Some blame the outfit. Others point a finger at Sarah Silverman. Still others question MTV's judgment in the first place to open the show with Britney Spears.
But whatever the reason, the pop star's lackluster performance of her new single "Gimme More" is getting universally bashed the day after her supposed "comeback" in a sparkly black bikini and blonde weave on Sunday's Video Music Awards.
"Britney was supposed to wear a matching corset that she opted out of wearing at the last minute," a source tells PEOPLE. "She was just plain nervous because of all the hype and she's embarrassed."
Adds another, "She looked disappointed" backstage after the performance.
"She was extremely nervous. It's been awhile since she's done this, and she was performing in front of all her peers, on live TV. She just got out there and froze," says a source who was also backstage as well as at rehearsal (watch the clip
). "People who were at rehearsal saw something else. It was good. It really was."
In addition to the barbed comments (everyone from Whoopi Goldberg to The New York Times
piled on), conspiracy theories abounded as to why Spears appeared out of it and uninspired.
Fan site BreatheHeavy.com
and photo agency X17
speculated that Spears was thrown off after hearing Sarah Silverman rehearse her monologue (which ripped Spears and called her kids "mistakes").
But Silverman's rep tells PEOPLE it's untrue: "Sarah never rehearsed her full monologue ahead of time so no one knew what Sarah was going to say except for Sarah."
On another celeb blog, Oh No They Didn't,
a reader posted supposed photo evidence that Britney was wobbling on a broken stiletto heel during her performance.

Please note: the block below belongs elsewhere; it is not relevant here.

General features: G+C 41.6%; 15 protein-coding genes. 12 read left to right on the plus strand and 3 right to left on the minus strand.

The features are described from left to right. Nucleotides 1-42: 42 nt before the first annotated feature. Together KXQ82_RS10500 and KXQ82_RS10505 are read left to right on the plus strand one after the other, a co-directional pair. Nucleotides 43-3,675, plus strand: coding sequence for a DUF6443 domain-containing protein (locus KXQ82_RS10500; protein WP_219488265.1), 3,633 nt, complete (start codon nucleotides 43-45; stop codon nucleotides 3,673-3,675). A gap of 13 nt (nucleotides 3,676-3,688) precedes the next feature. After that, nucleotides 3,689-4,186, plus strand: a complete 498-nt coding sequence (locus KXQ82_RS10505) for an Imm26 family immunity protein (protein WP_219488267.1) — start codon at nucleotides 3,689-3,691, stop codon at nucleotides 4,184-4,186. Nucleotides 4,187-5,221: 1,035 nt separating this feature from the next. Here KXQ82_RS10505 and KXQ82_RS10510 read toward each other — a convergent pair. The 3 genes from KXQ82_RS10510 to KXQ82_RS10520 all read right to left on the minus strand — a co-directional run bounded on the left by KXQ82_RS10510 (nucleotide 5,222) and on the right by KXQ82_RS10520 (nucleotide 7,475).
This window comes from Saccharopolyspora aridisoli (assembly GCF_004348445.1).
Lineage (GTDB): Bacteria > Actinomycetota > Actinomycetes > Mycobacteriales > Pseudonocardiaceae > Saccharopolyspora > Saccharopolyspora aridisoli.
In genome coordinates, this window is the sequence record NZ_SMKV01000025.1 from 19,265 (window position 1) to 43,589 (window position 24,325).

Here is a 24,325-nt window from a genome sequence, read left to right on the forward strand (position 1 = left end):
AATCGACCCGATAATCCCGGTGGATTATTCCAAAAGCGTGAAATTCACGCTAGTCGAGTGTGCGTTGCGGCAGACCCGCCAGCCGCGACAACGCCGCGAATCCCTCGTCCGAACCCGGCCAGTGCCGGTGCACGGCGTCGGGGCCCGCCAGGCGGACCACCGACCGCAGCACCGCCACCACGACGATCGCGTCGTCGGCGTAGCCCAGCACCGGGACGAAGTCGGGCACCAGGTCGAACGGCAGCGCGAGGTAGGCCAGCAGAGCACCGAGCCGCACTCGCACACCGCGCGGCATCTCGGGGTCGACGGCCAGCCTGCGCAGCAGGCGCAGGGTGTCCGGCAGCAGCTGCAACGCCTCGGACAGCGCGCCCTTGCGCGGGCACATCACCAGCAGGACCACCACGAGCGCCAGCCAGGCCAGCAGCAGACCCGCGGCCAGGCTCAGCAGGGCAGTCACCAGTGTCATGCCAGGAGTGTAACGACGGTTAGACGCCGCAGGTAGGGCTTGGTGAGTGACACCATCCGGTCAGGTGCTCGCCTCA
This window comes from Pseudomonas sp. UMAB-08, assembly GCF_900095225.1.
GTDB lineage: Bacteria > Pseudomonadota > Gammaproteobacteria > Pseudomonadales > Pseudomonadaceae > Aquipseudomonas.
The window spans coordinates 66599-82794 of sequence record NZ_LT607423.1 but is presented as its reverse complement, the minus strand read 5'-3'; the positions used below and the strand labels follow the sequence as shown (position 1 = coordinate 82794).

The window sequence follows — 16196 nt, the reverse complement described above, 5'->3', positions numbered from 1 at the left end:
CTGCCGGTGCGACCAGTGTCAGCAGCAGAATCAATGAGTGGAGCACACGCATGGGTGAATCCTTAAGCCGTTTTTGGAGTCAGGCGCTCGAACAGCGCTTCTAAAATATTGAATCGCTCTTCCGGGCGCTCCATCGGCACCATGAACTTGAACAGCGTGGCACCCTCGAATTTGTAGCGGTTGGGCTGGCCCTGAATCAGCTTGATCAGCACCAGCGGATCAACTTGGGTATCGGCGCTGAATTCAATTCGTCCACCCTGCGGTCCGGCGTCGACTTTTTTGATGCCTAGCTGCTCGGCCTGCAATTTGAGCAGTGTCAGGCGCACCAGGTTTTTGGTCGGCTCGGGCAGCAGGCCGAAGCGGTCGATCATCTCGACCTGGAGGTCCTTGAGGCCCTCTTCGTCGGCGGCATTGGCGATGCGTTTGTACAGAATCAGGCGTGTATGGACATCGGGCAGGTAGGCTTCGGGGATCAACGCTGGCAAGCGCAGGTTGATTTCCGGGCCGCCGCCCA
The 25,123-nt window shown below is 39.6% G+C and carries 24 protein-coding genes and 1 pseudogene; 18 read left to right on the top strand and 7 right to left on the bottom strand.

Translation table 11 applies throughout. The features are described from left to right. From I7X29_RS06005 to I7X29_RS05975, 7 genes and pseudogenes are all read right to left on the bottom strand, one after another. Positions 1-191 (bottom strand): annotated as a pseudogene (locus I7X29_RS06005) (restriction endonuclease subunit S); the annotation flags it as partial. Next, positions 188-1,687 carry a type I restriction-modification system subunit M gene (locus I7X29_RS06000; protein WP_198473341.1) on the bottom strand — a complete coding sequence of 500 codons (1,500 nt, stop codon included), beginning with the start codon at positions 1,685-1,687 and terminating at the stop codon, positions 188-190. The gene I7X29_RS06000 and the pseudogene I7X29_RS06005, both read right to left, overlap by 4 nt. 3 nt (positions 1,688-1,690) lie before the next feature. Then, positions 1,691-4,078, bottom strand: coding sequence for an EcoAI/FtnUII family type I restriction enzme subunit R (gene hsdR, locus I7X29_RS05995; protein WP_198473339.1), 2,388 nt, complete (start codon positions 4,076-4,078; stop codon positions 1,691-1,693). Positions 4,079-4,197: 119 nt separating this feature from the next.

Whatever the case, critics were not impressed. Here's a rundown:
All three New York newspapers tore into Spears's perceived comeback in their front-section news pages: "Britney Spears phoned it in for her 'comeback' performance ... It was a far cry from her energetic outings at VMAs past," the Daily News
"Totally lame, pathetically lip-synched," lamented the New York Post
. As for "Gimme More," said the paper, "the song about lusting for too much wasn't enough to launch a dinghy, let alone re-launch the career of this ditzy disaster."
The New York Times
chimed in, saying of Spears: "She didn't disappoint; she was awful. Visibly nervous, she tottered around the stage, dancing tentatively and doing nothing that sounded or looked like real live singing."
Equally disappointed, the women on The View
expressed sadness over what they considered a pop star disaster. "So sad," said both Whoopi Goldberg and Joy Behar, though Behar, added, "She's a good role model in that she comes out and shows she's not skinny anymore."
"The lip-synching didn't work," said Barbara Walters. "She looks like she doesn't care," said Goldberg. "This is like a bad stripper." View
guest Dr. Phil even said he watched the show and thought he'd "bought tickets to a train wreck."
Only online, it seems, did fans rush to Spears's defense. On BreatheHeavy.com, in reference to Silverman calling Spears's two young boys, Sean Preston and Jayden James "the cutest mistakes you've ever seen," Kierra wrote: "I was shocked when I heard it. I think that's the lowest thing to do. ... YOU DO NOT take a jab at a person's kids esp. babies. It seems like a few people in the audience thought the same."
Another poster, ColdAsFire, echoed the sentiment, writing, "Britney is not only a performer anymore. First and foremost she is a mother. If someone calls the child that grew in your womb a mistake ... I doubt you'd be able to just carry on."
But other fans on the forum were nonplussed by Spears – and also disappointed. "i love britney, but a few jokes from sarah does not mean you perform like that," an anonymous poster wrote, going on to wonder, "did sarah also sabotage all the big surprises in your performance?? did she force you to party all night before??"
If nothing else, Spears can take comfort in the words of rocker Pete Wentz – whose own VMA performance also underwhelmed some.
"Your fans are the most forgiving people on the planet. If you come out with something hot and awesome, they'll forget about it easily," Wentz told PEOPLE. "Like David Bowie would make 40 wrong turns and then come out with something so sweet that people would go forget about it."
Reporting by JENNIFER GARCIA, SHIRLEY HALPERIN and MARISA LAUDADIO